Now sufficient background has been given to return to the dynamics of mechanical systems. The path through the C-space of a system of bodies can be expressed as the solution to a calculus of variations problem that optimizes the difference between kinetic and potential energy. The calculus of variations principles generalize to any coordinate neighborhood of . In this case, the Euler-Lagrange equation is

in which is a vector of coordinates. It is actually scalar equations of the form

The coming presentation will use (13.124) to obtain
a phase transition equation. This will be derived by optimizing a
functional defined as the change in kinetic and potential energy.
Kinetic energy for particles and rigid bodies
was defined in Section 13.3.1. In general, the kinetic
energy function must be a quadratic function of . Its
definition can be interpreted as an inner product on , which
causes to become a *Riemannian manifold* [156].
This gives the manifold a notion of the ``angle'' between velocity
vectors and leads to well-defined notions of curvature and shortest
paths called *geodesics*. Let
denote the
kinetic energy, expressed using the manifold coordinates, which
always takes the form

in which is an matrix called the

The next step is to define potential energy. A system is called *conservative* if the forces acting on a point
depend only on the point's location, and the work done by the
force along a path depends only on the endpoints of the path.
The total energy is conserved under the motion of a conservative
system. In this case, there exists a *potential function*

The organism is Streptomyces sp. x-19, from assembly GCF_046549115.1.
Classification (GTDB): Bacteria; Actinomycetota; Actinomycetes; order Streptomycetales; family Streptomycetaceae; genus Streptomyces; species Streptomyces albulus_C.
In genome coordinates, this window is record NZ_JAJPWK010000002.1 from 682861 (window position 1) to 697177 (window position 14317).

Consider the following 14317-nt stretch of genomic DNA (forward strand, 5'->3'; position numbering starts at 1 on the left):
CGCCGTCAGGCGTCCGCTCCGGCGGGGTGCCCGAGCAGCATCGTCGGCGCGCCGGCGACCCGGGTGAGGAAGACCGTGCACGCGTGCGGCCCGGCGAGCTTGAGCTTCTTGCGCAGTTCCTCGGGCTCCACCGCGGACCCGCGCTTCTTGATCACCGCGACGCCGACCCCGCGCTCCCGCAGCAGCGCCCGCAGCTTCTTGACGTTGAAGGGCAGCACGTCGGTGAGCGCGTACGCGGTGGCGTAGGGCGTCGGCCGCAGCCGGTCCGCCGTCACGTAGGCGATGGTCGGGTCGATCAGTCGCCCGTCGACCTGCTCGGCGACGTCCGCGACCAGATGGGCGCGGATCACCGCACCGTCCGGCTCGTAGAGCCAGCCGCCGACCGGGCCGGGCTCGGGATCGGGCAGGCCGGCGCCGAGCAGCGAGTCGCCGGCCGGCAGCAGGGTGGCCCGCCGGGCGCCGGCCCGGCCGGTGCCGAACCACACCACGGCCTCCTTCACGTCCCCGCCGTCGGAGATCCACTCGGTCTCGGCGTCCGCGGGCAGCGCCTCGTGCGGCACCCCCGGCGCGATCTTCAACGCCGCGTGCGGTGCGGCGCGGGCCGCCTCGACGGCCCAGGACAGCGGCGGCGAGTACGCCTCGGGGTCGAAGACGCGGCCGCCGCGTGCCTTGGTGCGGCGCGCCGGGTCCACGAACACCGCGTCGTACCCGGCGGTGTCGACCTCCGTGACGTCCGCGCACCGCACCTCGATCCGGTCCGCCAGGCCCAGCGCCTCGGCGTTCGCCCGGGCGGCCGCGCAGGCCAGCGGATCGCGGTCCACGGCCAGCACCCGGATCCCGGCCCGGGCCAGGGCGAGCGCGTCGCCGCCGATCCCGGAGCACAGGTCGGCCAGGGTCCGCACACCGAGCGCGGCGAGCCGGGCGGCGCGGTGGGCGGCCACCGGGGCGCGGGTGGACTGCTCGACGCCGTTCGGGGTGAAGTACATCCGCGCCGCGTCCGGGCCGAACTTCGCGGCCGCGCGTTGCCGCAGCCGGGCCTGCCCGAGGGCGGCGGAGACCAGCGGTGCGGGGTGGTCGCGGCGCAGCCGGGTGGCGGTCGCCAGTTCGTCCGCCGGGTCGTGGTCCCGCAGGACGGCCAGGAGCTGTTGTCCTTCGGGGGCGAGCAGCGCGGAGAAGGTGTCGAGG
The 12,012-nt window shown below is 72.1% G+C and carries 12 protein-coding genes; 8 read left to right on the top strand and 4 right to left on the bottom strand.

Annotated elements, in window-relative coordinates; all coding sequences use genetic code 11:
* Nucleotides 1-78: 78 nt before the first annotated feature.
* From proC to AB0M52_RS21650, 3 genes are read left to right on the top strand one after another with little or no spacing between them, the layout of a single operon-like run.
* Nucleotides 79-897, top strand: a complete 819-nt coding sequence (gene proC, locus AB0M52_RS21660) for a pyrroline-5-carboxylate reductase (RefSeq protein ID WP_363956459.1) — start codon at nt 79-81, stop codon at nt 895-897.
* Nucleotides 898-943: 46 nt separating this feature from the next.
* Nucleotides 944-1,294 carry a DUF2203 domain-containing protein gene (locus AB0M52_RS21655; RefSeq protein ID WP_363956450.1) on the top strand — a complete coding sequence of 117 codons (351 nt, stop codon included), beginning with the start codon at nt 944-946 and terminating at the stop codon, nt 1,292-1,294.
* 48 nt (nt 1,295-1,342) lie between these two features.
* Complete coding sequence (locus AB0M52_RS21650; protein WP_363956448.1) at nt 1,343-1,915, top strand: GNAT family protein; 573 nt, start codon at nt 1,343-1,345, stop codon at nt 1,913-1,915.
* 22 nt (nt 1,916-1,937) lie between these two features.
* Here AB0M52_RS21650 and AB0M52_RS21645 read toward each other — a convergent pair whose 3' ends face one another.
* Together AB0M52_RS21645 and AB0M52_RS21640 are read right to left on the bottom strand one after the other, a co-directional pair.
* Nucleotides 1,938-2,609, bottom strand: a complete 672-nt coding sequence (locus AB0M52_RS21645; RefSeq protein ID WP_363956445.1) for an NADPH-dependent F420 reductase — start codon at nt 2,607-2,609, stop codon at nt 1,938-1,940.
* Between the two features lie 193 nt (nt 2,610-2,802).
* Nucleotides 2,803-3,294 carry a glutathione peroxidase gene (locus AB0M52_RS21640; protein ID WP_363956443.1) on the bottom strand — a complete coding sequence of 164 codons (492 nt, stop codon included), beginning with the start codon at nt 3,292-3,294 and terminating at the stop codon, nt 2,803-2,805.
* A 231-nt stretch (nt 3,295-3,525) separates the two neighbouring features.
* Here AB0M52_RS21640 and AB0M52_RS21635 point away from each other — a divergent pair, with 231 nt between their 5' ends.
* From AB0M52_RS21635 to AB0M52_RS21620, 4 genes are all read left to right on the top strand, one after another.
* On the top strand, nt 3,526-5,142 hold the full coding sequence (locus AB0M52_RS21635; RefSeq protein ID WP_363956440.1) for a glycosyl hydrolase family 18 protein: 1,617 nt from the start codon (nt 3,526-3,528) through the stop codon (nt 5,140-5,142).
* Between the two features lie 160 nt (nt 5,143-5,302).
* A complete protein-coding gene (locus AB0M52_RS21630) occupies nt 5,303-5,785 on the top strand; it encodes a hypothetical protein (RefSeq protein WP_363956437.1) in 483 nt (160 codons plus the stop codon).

such that
, for
any . Let denote the total *potential energy* of
a collection of bodies, placed at configuration .

It will be assumed that the dynamics are time-invariant.
*Hamilton's principle of least action* states that the trajectory,
, of a mechanical system coincides with
extremals of the functional,

using

in which the force is replaced by the derivative of potential energy. This suggests applying the Euler-Lagrange equation to the functional

in which it has been assumed that the dynamics are time-invariant; hence, . Applying the Euler-Lagrange equation to (13.127) yields the extremals.

The advantage of the Lagrangian formulation is that the C-space does
not have to be
, described in an inertial
frame. The Euler-Lagrange
equation gives a necessary condition for the motions in any C-space
of a mechanical system. The conditions can be expressed in terms of
any coordinate neighborhood, as opposed to orthogonal coordinate
systems, which are required by the Newton-Euler formulation. In
mechanics literature, the variables are often referred to as
*generalized coordinates*. This simply means the coordinates
given by any coordinate neighborhood of a smooth manifold.

Thus, the special form of (13.124) that uses (13.129) yields the appropriate constraints on the motion:

Recall that this represents equations, one for each coordinate . Since does not depend on time, the operator simply replaces by in the calculated expression for . The appearance of seems appropriate because the resulting differential equations are second-order, which is consistent with Newton-Euler mechanics.

The Lagrangian is

(13.132) |

To obtain the differential constraints on the motion of the particle, use (13.130). For each from to ,

(13.133) |

Since does not depend on , the derivative for each . The derivatives with respect to potential energy are

(13.134) |

Substitution into (13.130) yields three equations:

(13.135) |

These indicate that acceleration only occurs in the direction, and this is due to gravity. The equations are consistent with Newton's laws. As usual, a six-dimensional phase space can be defined to obtain first-order differential constraints.

The ``least'' part of Hamilton's principle is actually a misnomer. It is technically only a principle of ``extremal'' action because (13.130) can also yield motions that maximize the functional.

Steven M LaValle 2012-04-20